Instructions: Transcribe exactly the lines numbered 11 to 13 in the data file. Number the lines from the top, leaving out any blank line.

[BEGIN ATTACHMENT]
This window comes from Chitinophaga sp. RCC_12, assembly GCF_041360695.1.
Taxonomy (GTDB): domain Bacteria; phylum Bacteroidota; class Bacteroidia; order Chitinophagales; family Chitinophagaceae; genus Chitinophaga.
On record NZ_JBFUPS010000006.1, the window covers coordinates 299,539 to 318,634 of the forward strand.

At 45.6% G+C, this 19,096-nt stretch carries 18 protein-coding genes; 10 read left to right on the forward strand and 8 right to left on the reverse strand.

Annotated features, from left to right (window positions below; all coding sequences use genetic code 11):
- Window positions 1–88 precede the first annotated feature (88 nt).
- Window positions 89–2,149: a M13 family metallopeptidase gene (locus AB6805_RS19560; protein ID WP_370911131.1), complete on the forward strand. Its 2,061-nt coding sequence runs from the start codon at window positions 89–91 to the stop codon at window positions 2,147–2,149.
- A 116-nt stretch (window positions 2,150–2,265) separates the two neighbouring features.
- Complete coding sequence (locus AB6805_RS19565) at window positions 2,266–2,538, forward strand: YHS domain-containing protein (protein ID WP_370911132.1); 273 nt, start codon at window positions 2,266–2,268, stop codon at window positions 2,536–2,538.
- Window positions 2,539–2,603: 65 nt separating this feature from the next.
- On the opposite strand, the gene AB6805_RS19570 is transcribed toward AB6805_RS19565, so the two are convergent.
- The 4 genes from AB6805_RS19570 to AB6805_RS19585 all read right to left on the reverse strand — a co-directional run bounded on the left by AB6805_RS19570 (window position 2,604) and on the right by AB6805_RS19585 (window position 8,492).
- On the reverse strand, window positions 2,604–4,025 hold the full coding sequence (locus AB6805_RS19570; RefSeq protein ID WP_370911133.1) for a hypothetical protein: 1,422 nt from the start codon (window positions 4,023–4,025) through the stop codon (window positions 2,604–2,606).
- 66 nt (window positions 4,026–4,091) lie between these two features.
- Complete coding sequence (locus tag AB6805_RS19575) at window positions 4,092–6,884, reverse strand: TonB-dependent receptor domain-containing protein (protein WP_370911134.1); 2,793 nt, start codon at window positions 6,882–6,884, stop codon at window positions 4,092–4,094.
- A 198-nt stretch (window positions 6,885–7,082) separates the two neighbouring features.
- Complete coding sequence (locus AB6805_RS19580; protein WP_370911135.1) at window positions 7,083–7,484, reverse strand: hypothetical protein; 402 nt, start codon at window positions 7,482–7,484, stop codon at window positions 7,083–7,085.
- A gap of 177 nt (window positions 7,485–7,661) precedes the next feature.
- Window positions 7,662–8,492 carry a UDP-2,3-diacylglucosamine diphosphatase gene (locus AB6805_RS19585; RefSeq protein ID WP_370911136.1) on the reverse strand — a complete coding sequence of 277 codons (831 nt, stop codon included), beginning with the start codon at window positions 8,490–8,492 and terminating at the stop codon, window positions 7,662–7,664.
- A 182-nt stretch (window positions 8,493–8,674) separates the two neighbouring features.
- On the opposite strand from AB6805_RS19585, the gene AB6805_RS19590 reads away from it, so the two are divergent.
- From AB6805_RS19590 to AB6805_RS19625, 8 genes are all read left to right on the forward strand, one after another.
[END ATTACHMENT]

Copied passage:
- On the opposite strand, the gene AB6805_RS19570 is transcribed toward AB6805_RS19565, so the two are convergent.
- The 4 genes from AB6805_RS19570 to AB6805_RS19585 all read right to left on the reverse strand — a co-directional run bounded on the left by AB6805_RS19570 (window position 2,604) and on the right by AB6805_RS19585 (window position 8,492).
- On the reverse strand, window positions 2,604–4,025 hold the full coding sequence (locus AB6805_RS19570; RefSeq protein ID WP_370911133.1) for a hypothetical protein: 1,422 nt from the start codon (window positions 4,023–4,025) through the stop codon (window positions 2,604–2,606).